The Samsung Galaxy S4 was unveiled little more than a week ago and the Korean smartphone manufacturer’s latest offering is already gearing up to be a hit with users across the globe, well before pre-orders begin. It is rumoured that Samsung spent millions of pounds on the launch which took place in New York on 14 March, but the event, which had all the trappings of a Broadway musical was criticised by some industry experts as being too ‘cheesy’ and ‘over-hyped’.
Despite the mixed reactions the handset has still managed to spark huge amounts of interest amongst potential consumers. High street retailer Phones 4u recently revealed that the demand for the device is 40% higher than that of the multi-million selling former flagship, the Galaxy S III.
Although this figure may not be a precise indication of how well Samsung’s flagship of 2013 will do once on sale, it has certainly drummed up a lot of excitement. The Galaxy S4 is set to go on sale in 155 countries and is expected to hit the shelves at the end of April, but there is already speculation that the S4 Mini will follow in just a few months time.
If rumours of a Galaxy S4 Mini prove to be true this would see the firm emulating exactly what it did last year with the Galaxy S III Mini, a mid-range handset that was touted as a smaller, more compact version of the S III (but in reality, wasn’t quite that).
Both the S III and S III Mini did exceptionally well in terms of sales and understandably the manufacturer wants to replicate this success. But, with industry experts already drawing significant similarities between the S4 and the S III, particularly in terms of design, Samsung must ensure its strategy going forwards is fresh and innovative if it wants to continue standing out from the crowd.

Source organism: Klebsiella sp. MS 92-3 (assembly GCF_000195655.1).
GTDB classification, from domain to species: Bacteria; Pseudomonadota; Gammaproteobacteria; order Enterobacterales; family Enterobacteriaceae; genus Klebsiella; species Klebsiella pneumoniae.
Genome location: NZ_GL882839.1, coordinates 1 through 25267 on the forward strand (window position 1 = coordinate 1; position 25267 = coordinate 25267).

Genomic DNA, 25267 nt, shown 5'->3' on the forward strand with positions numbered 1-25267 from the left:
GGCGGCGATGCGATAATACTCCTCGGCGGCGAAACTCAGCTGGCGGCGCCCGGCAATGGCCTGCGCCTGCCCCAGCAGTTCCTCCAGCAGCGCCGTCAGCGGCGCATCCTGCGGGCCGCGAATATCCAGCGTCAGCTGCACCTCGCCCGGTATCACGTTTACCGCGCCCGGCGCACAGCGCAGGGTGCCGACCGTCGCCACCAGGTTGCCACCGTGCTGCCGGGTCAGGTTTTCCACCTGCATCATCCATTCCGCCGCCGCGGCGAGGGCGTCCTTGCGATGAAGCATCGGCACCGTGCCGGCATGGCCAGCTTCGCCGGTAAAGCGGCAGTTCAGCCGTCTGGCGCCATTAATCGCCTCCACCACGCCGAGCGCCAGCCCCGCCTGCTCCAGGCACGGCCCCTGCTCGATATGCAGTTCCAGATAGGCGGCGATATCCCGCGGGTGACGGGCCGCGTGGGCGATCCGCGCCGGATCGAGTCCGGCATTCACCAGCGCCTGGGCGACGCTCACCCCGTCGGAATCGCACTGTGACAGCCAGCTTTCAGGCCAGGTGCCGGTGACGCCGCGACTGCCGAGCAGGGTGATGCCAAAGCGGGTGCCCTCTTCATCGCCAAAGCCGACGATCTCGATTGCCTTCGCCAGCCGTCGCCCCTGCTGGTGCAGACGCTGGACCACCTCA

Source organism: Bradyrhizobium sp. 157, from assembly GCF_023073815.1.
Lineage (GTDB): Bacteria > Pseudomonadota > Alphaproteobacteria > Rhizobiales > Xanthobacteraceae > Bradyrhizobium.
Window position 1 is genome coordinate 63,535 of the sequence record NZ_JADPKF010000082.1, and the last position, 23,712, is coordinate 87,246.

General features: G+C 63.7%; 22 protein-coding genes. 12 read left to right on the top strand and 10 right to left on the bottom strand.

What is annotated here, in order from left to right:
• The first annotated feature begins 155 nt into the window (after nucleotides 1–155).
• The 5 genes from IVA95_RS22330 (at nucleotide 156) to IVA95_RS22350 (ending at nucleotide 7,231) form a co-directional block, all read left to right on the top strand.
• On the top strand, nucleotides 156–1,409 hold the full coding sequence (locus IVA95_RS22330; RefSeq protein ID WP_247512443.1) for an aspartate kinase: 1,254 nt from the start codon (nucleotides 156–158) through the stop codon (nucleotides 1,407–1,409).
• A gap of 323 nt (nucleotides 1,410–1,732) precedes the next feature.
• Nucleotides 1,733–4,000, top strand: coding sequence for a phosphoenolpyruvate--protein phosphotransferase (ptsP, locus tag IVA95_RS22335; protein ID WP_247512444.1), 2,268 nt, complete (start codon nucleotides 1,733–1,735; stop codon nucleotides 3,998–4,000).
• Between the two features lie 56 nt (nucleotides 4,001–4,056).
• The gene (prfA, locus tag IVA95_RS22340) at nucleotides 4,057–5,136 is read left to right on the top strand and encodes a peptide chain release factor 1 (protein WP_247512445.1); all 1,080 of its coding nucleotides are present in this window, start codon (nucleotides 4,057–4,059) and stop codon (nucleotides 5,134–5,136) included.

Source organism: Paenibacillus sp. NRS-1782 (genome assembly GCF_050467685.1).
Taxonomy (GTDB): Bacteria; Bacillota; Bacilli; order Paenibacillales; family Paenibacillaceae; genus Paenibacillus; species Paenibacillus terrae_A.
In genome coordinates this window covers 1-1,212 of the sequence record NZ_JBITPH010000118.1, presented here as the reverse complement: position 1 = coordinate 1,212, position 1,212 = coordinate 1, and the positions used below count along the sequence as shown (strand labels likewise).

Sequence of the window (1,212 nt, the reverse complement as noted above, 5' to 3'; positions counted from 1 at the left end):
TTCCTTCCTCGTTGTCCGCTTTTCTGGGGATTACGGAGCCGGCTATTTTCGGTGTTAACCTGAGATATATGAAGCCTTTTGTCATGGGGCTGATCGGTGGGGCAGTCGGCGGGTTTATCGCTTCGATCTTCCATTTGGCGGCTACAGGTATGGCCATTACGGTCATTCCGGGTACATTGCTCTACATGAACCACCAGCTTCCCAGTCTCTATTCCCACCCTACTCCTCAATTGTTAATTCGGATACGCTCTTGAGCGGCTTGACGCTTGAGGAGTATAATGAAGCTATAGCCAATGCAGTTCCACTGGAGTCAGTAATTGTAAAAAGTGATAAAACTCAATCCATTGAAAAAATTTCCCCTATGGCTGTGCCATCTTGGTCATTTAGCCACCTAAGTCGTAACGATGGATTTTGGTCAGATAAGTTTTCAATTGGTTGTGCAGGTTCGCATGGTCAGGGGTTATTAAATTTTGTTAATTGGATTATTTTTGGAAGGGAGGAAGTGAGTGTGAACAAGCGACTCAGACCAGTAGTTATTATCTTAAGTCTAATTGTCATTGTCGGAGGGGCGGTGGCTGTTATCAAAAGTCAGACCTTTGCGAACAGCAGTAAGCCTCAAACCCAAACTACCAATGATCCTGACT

Over the past few years Samsung has worked hard to position itself as a leader of smartphone innovation and there is no doubt that the S4 comes packed with an abundance of new software features. But with the S III being such a hard act to follow, is the firm’s latest offering going to be enough to reach the level of success achieved by last year’s flagship?
Once the S4 goes up for pre-order the firm will be able to start to gage how well the device is going to do. Luckily for Samsung it is already in an extremely fortunate position financially, so regardless of how well the S4 does in the long run, it shouldn’t affect the company’s market share too much.
The Galaxy S4 has also ruffled the feathers of its competitors already, and shortly after the device was unveiled Apple launched a webpage dedicated to the reasons why the iPhone is better than any other smartphone.
Taiwanese manufacturer HTC has also been very vocal about its feelings, branding the S4 the “next big flop” (a play on Samsung’s “The Next Big Thing” marketing strapline) and speaking after the S4 launch event HTC’s president of global sales Jason Mackenzie said, “it looks like they invested a lot in marketing instead of innovation”.
Despite the comments, HTC has since announced it is going to up its marketing ante by 250% in order to compete with the likes of Samsung. However this shouldn’t worry the Korean manufacturer too much and as long as the S4 continues to hog the headlines then Samsung will be able to maintain a substantial distance ahead of its rivals.
For a closer look at the Samsung Galaxy S4 and to decide if you think it’s got what it takes to be as successful as the S III, check out the hands-on video review below.